Debbie Goddard, Campus Outreach Coordinator at the Center for Inquiry, facilitated a session on ways of reaching out to other Atheist, Agnostic, Secular Humanist, Freethought, Skeptic, et al. groups, suggesting ways to collaborate in spite of possible differences in a way that reminded me some of the interfaith movement. She talked about seeking out allies, ways of reaching out, what other groups can offer and what your group can offer them, and more. She also offered keen words of advice that resonated strongly with me: “If you don’t like what’s out there, work to change it, or create something you do like!” I also really appreciated how she highlighted the need to work with what if often seen as “our opposition” or “the other side” — religious groups.
What Atheists Can Learn from the LGBT Movement
This session, lead by blogger and writer Greta Christina, was one of my favorites even though Christina and I disagree about many things. She began by saying, “Probably the single most important thing atheists can learn from the LGBT movement is to encourage visibility and coming out — and to work harder on making the atheist movement a safer place to come out into.” Christina said the community has done a pretty good job of gaining visibility, but said “I think we’re doing a less consistent job of making the atheist movement a safe place to land once people do come out.” Christina argued that the secular movement needs to put more energy into creating communities akin to religious ones, and on this she and I are in absolute agreement.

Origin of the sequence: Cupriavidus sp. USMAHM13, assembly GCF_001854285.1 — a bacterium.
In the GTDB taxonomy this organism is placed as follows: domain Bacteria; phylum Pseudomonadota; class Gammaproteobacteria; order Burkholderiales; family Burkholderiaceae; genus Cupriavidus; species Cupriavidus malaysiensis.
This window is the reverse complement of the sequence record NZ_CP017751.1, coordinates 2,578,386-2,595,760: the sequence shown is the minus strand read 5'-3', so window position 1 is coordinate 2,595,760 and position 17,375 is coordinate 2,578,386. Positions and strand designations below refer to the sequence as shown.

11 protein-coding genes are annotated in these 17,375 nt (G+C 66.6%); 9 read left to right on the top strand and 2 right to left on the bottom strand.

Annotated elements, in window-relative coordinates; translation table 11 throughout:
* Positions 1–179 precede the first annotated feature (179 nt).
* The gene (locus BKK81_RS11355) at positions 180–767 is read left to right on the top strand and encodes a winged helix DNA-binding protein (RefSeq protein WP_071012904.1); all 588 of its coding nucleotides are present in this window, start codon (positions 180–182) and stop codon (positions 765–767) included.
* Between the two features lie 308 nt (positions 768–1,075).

Christina then moved on to a very thought-provoking idea — that the secular community ought to “let firebrands be firebrands, and to let diplomats be diplomats. We need to recognize that not all activists pursue activism in the same say; we need to recognize that using both more confrontational and more diplomatic approaches makes us a stronger movement, and that both these approaches used together, synergistically, are more powerful than either approach alone.” The idea that both positions will advance the “secular agenda” in different ways is something I’ve heard time and time again from secular folks (unless they are telling me that my position isn’t welcome), but I’m still not totally convinced it is right. While the queer rights movement certainly benefited from having both diplomats and firebrands, the firebrands of the queer community offended by being explicit about their queer identities, and the diplomats worried about offending more popular sensibilities. This is not a perfect parallel because the firebrands of the secular movement want to see religion disappear, whereas the firebrands of the queer movement did not work to remove the presence of heterosexuality, just to make their own identities known in a radical way. The diplomats of the queer movement agreed with the firebrands in terms of core message but disagreed when it came to how to best bring about change; I on the other hand, as one who sees certain benefits to religion’s presence in the world, am on an entirely different page than secular firebrands who want to see religion done away with. I understand the point she was trying to make, but I don’t think it translates all that well.